# Deriving a Massive Propagator from a Massless Propagator

I'm trying compute something I already know the answer to in order to test myself and gain confidence in my QFT computational skills, but I'm not getting the right factors. The text I'm following and using conventions from is Quantum Field Theory by Mark Srednicki.

For a massless propagator, we have:

$$\Delta(x-y)=\int\frac{d^4k}{(2\pi)^4}\frac{e^{ik(x-y)}}{k^2}$$

Now my reasoning is that I can introduce a mass term as an interaction, and after adding up all the perturbations I should retain exactly the massive propagator. What I need to compute is this:

$$\Delta_\text{massive}(x-y)=$$

$$\langle\phi(x)\phi(y)\exp\left(-\frac{im^2}{2}\int d^4z \thinspace \phi^2(z)\right)\exp \left(\frac{i}{2}\int d^4v\int d^4u\thinspace J(u)\Delta(u-v)J(v) \right)\rangle=$$

$$\frac{\delta}{i\delta J(x)} \frac{\delta}{i\delta J(y)}\exp\left(-\frac{im^2}{2}\int d^4z \thinspace \frac{\delta^2}{i^2\delta J^2(z)}\right)\exp \left(\frac{i}{2}\int d^4v\int d^4u\thinspace J(u)\Delta(u-v)J(v) \right)$$

Where we take the source term $J$ to zero after the expansion. Since I have two derivatives of $J$ acting on the whole expression, the only surving n-th order term of the first exponential expansion should act on the (n+1)-th order term of the second.

Letting $\frac{\delta}{i \delta J(x)}=-i\delta_x$, the n-th order correction in $m$ of the propagator should be:

$$\Delta^{(n)}(x-y)=$$

$$-\delta_x \delta_y \frac{1}{n!}\frac{1}{(n+1)!}\left(\frac{im^2}{2}\int d^4z \thinspace \delta_z^2\right)^n \left(\frac{i}{2}\int d^4v\int d^4u\thinspace J(u)\Delta(u-v)J(v) \right)^{n+1}=$$

$$- i \frac{1}{n!}\frac{1}{(n+1)!}\left(-\frac{m^2}{4}\right)^n \delta_x \delta_y \int^n \delta^{2n} \int^{2n+2} J^{2n+2}\Delta^{n+1} =$$

Where I got a little lazy with notation and am just trying to represent the number of integrals, factors of $J$, and $\delta$s. Now here is maybe where I went wrong, but I though about if carefully and tried it on smaller computations, and it worked out. I have $2n+2$ derivatives acting on $2n+2$ sources, making $2n+2$ delta functions which will kill $2n+2$ integrals and give my a factor of $(2n+2)!$ Giving me:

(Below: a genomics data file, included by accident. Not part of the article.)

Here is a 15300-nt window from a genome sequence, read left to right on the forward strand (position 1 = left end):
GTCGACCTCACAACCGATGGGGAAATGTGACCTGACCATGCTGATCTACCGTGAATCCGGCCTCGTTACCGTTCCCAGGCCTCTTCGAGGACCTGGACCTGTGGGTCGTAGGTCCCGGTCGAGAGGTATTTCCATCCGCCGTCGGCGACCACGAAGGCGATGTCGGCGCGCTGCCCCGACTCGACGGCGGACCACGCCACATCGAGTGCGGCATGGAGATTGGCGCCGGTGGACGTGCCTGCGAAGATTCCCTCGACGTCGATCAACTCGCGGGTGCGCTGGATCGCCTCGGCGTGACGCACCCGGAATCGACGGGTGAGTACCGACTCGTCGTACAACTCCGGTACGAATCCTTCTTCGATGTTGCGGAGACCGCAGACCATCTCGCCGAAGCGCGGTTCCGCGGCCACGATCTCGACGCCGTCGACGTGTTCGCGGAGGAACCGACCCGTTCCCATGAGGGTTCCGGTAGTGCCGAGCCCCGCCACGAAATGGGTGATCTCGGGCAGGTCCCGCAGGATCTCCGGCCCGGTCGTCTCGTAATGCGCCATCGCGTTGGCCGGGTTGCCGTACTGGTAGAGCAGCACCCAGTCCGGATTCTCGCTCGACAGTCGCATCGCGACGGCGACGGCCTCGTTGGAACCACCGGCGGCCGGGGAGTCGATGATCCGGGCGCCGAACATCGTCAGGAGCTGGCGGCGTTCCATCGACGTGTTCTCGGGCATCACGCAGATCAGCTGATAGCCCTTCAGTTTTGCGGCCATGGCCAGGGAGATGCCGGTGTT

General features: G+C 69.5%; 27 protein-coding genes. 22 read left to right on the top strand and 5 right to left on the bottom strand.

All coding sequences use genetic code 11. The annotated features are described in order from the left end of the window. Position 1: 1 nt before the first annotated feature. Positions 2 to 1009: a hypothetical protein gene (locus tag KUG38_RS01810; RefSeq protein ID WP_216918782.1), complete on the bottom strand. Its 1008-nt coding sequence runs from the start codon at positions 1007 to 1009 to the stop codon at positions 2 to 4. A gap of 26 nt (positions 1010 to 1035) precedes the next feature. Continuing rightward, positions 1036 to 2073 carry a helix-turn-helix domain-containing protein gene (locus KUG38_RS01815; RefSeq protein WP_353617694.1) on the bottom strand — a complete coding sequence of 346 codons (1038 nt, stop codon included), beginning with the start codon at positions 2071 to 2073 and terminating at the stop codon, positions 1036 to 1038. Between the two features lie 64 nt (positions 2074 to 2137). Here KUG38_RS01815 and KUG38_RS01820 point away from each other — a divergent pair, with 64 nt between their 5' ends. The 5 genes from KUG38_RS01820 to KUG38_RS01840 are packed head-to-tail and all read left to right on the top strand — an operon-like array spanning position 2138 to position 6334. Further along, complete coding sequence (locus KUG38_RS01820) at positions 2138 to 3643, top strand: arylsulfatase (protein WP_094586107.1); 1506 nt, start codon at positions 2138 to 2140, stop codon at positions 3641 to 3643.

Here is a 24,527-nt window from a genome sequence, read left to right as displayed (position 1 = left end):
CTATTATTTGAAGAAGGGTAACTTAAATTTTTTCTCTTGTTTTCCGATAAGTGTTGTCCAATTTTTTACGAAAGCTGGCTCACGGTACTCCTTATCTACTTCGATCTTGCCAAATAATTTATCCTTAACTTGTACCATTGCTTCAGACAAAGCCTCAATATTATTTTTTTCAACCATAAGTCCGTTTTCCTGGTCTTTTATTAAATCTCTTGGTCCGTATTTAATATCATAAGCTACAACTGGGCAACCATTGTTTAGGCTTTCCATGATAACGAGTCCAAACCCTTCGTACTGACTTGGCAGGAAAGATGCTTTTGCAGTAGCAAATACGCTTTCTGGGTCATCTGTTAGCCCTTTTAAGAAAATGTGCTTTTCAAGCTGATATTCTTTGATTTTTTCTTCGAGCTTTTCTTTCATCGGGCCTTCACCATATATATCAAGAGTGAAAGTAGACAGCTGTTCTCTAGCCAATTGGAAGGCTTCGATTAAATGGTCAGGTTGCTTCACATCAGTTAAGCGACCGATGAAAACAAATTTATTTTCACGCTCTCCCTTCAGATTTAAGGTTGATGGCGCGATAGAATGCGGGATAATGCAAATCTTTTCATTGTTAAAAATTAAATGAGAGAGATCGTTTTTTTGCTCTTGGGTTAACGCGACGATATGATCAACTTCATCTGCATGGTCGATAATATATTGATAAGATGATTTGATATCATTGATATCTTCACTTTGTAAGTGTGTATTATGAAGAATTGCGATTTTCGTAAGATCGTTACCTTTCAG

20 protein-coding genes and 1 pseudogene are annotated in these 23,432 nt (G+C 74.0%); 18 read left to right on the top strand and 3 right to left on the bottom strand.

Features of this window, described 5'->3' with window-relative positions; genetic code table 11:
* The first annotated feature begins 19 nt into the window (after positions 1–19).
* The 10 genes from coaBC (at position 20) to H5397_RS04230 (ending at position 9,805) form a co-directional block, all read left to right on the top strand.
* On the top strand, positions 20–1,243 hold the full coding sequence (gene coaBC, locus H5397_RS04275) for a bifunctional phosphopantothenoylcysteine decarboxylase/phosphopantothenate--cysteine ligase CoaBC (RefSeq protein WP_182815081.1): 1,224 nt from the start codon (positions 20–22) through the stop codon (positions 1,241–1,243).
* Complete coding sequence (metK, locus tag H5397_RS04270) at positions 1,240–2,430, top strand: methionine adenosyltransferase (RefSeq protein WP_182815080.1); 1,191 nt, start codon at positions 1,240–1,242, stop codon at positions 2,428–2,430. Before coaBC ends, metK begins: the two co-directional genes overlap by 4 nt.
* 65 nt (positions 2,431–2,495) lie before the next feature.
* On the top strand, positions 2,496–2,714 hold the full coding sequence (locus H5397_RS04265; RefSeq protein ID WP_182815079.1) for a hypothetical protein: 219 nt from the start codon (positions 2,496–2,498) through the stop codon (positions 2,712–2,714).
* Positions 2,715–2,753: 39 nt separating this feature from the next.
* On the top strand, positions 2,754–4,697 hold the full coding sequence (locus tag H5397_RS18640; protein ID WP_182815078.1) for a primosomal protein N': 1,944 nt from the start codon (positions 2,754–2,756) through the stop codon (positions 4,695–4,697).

$$\Delta^{(n)}(x-y)=- i \frac{1}{n!}\frac{(2n+2)!}{(n+1)!}\left(-\frac{m^2}{4}\right)^n \int^n \Delta^{n+1}$$

As a sanity check I convinced myself this makes sense since I will have 2-free coordinates of my $n+1$ propagators in $n$ integrals, and I'm basically integral over the location of $n$ 'mass' interactions in-between my starting and ending point. Applying a Fourier transform to both sides and plugging in the original massless propagator yields:

$$\tilde{\Delta}^{(n)}(p)= - i \frac{1}{n! }\frac{(2n+2)!}{(n+1)!} \frac{1}{4^n}\left(-\frac{m^2}{p^2}\right)^n \frac{1}{p^2}$$

Which is dauntingly close if only that big mess of an expression out front was a constant. I plotted it and it diverges as $O(\sqrt n)$. If I can get rid of that then the sum would be a geometric series and I'd get:

$$\Delta_\text{massive} \propto \frac{1}{p^2+m^2}$$

Let me know where I went wrong, or if the reasoning is sound. If it isn't, I'd very much like to know why.

• I think extra care should be taken with delta-functions canceling the integrals. In particular, there’s a term corresponding to each of the possible cancelation patterns, and those terms should cancel out your factors depending on $n$. Alternatively, you can show that only a single Fourier mode contributes in all propagators and just work with the momentum representation, in which case it is straightforward to obtain the correct result. – Prof. Legolasov Mar 5 '18 at 12:42
• I'm a little uneasy working with the momentum representation from the start. I'm at the point in Srednicki's book where he's worked examples in the position representation, and the momentum representation has these annoying minus signs (for examples, I think the argument of the exponential of the source term in momentum is $i\int \tilde{J}(k) \tilde{J}(-k)/k^2$). Plus, the units when working with functional derivatives are a little screwy as it is... If you could show me how to set up a momentum perturbation expansion for this example it'd be much appreciated. – Connor Dolan Mar 5 '18 at 16:06
• Also note that theres a $Z[0]^{-1}$ factor missing from your calculations. Do you also sum over bubble graphs? – Prof. Legolasov Mar 6 '18 at 5:23
• I thought I had the right to set Z[0] to 1. It doesn't have a $J$ so it would just end up as a constant in expansion. And no, I didn't sum over bubble graphs. Do I have to? Can't I absorb all vacuum fluctuations into $Z[o]$ so I only have to deal with the propagator? – Connor Dolan Mar 6 '18 at 13:21
• Well usually that $Z[0]$ factor isn’t accounted for because only connected diagrams are considered (which is equivalent to dividing by $Z[0]$). – Prof. Legolasov Mar 7 '18 at 1:31